by John Kindred
Staff Writer —
Merging a woman with a pretty face and a smooth silky voice, who wears tight black leather pants with raging, distorted guitars and heavy percussion doesn’t really equate to “metal,” yet this ongoing trend has manifested itself into this: Another formulated subgenre of metal. Using the term “metal” loosely, a majority of these bands performing within this subgenre find their compositions to be watered down in “heavy” doses of production that literally take the metallic right out of the music. You then combine that with a pop-rock vocalist, and well, come on, at what point is it metal? Evanescence, Nightwish, Within Temptation, Flyleaf, Epica, etc., all style their music to this format. In this game, originality was lost a long time ago. And yes, even Lacuna Coil falls into these convoluted pool of alleged “metal” bands.
The tone of the black and white album cover of Lacuna Coil’s Dark Adrenaline appears, on the surface, to be a dark and heavy concept. The reality is that the music is commercial metal, which is written to appeal to the American radio format. It’s polished and slick production pulls the heaviness from the songs that thickly are mired in layers of sound.
Produced Don Gilmore (Linkin Park, Bullet for My Valentine) Dark Adrenaline features 12 songs with various special editions that contain an additional bonus track, DVD and other collectible swag. Obviously, the production of the music is amazing. Guitars, bass, drums and vocals are clearly audible. The mix perfectly balances the instrumentation, with nothing overtly too loud. Guitar solos and vocals are easy to hear, sitting on top of the percussion and rhythmic structures of the music.
With that said, Lacuna Coil appear to be facing an identity crisis. It’s a distraction that a female-fronted band also must feature the duality of a male lead vocalist. Yes, it’s been all the rage for years now, and it’s just about time someone said something about it. With the band strategically using Cristina Scabbia’s feminine beauty as a selling point along with her voice for their Goth Metal operatic-style of music, how can the male counterpoint, found in the guise of Andrea Ferro, have an identity in the band? He is not a background singer, so they equally share the role.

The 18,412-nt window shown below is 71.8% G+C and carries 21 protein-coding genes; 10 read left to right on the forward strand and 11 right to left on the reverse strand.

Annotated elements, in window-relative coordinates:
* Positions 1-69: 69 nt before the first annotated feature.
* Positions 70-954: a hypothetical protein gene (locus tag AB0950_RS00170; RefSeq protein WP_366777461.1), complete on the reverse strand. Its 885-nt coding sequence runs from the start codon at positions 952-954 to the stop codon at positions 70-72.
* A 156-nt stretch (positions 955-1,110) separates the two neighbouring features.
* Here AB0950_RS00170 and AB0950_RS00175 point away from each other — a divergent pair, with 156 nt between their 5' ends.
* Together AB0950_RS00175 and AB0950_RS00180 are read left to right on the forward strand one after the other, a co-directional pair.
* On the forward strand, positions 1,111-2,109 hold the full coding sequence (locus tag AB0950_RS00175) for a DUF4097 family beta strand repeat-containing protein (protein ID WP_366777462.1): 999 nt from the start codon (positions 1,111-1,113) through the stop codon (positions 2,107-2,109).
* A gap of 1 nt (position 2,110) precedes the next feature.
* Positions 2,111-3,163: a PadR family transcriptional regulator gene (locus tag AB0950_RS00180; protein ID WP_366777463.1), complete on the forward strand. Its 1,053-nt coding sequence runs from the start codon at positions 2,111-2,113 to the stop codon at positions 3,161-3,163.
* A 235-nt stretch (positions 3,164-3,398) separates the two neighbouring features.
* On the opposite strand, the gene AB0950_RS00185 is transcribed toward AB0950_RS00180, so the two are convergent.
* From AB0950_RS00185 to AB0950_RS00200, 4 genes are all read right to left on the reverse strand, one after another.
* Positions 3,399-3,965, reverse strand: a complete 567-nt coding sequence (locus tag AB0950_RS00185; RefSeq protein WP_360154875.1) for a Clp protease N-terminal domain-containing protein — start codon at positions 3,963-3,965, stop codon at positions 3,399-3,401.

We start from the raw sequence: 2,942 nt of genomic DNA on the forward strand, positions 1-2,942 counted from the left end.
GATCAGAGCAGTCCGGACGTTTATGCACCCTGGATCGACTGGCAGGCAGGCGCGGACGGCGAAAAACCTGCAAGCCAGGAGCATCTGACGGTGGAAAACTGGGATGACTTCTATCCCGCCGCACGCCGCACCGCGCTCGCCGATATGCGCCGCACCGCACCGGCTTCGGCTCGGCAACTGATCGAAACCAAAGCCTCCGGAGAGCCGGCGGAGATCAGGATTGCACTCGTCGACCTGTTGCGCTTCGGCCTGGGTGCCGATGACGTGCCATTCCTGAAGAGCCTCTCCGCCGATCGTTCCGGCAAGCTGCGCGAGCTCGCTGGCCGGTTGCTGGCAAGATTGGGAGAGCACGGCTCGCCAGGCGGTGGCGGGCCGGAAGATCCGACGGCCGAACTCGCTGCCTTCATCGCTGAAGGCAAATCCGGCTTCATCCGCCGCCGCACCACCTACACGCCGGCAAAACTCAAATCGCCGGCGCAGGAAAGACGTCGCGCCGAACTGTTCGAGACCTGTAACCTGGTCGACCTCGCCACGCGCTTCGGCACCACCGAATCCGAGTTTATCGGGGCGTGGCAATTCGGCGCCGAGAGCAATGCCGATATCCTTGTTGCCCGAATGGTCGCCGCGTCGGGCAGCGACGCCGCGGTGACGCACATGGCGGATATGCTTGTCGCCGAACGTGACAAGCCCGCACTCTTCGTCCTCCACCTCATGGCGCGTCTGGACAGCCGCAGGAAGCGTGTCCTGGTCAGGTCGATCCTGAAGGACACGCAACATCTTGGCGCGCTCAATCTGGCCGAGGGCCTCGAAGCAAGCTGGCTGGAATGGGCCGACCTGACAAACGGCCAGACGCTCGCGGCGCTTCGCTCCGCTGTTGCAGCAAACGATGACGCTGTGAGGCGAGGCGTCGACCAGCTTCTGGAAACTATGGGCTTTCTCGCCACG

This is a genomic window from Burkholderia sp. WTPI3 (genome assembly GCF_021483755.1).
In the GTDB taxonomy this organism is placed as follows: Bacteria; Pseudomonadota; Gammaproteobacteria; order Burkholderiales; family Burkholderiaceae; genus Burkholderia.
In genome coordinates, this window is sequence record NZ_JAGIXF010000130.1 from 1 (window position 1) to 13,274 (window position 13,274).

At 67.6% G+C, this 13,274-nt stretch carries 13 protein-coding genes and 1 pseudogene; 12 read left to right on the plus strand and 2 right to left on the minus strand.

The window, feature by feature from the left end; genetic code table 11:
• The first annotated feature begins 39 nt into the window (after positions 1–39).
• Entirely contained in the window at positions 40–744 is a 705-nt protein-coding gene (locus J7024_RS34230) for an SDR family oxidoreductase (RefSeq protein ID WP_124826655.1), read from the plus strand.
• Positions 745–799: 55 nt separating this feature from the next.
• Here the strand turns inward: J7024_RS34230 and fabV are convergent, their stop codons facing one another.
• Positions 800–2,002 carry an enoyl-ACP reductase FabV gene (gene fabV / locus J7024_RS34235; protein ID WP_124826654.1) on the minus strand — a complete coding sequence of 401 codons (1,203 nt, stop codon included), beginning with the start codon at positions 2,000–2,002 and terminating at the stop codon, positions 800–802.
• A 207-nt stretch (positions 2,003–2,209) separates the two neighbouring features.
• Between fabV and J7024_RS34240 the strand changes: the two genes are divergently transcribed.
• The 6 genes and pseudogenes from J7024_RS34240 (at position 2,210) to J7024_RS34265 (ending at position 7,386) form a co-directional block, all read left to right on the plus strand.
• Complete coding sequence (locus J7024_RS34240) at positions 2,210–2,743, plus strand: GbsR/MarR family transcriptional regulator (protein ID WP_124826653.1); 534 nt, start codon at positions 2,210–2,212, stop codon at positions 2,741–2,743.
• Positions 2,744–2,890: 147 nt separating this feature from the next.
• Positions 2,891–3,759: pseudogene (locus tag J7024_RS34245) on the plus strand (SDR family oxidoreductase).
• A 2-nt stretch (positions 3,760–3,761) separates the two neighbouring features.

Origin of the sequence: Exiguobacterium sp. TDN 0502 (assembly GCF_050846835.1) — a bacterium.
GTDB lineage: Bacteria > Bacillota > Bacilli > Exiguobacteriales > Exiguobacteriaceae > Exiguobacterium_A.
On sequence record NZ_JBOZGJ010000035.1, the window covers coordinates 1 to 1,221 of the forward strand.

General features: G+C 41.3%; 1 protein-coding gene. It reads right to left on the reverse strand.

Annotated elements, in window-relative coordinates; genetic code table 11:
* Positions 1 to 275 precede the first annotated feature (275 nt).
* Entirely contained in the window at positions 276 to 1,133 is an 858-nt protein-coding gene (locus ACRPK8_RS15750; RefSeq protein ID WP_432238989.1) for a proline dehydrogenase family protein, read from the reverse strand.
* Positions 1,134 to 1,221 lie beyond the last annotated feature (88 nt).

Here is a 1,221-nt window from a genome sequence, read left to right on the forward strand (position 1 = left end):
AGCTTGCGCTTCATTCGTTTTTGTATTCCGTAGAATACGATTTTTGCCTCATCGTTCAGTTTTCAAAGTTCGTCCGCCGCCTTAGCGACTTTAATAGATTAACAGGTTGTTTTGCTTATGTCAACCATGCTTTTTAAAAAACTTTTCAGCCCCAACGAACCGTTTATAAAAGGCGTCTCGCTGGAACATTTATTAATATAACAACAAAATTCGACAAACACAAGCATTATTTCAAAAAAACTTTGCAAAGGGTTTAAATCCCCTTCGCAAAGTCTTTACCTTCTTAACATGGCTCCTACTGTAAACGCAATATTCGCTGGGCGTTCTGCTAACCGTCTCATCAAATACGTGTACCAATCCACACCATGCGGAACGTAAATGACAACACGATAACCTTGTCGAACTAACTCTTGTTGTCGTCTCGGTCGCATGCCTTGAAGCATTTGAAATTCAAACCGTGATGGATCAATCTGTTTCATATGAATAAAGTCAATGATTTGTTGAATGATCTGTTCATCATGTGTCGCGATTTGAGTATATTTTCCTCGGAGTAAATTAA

Throughout the CD, they take turns singing during the verses and share the role in the choruses. This back-and-forth repertoire is reminiscent of the way the rap-metal band Linkin Park presents its vocals. Again, the CD was produced by Don Gilmore. Honestly, with the opening song, “Trip the Darkness,” Andrea Ferro’s voice is the first one heard, with Scabbia trailing behind. This begs the question, “Just whose band is this?”
What will you take away from Dark Adrenaline? There are no choruses that stick in your head, no hooks that you long to hear again and again. The music begins and ends. Following the same trajectory from start to finish. Little to no tempo changes give the album a stagnate vibe, making all the songs sound the same. As good as the production and performances are, there’s nothing memorable. The album doesn’t feel dark; it’s not brooding and certainly not moody enough to be termed “Gothic.”
Genre: Gothic Metal
Cristina Scabbia — vocals, primary lyricist
Andrea Ferro — vocals
Cristiano “Pizza” Migliore — guitar
Marco “Maus” Biazzi — guitar
Marco Coti Zelati — bass guitar, keyboards, primary composer
Cristiano “Criz” Mozzati — drums, percussion
01. Trip The Darkness
02. Against You
03. Kill the Light
04. Give Me Something More
06. End of Time
07. I Don’t Believe in Tomorrow
09. The Army Inside
10. Losing My Religion
12. My Spirit
Label: Century Media
Hardrock Haven rating: 7/10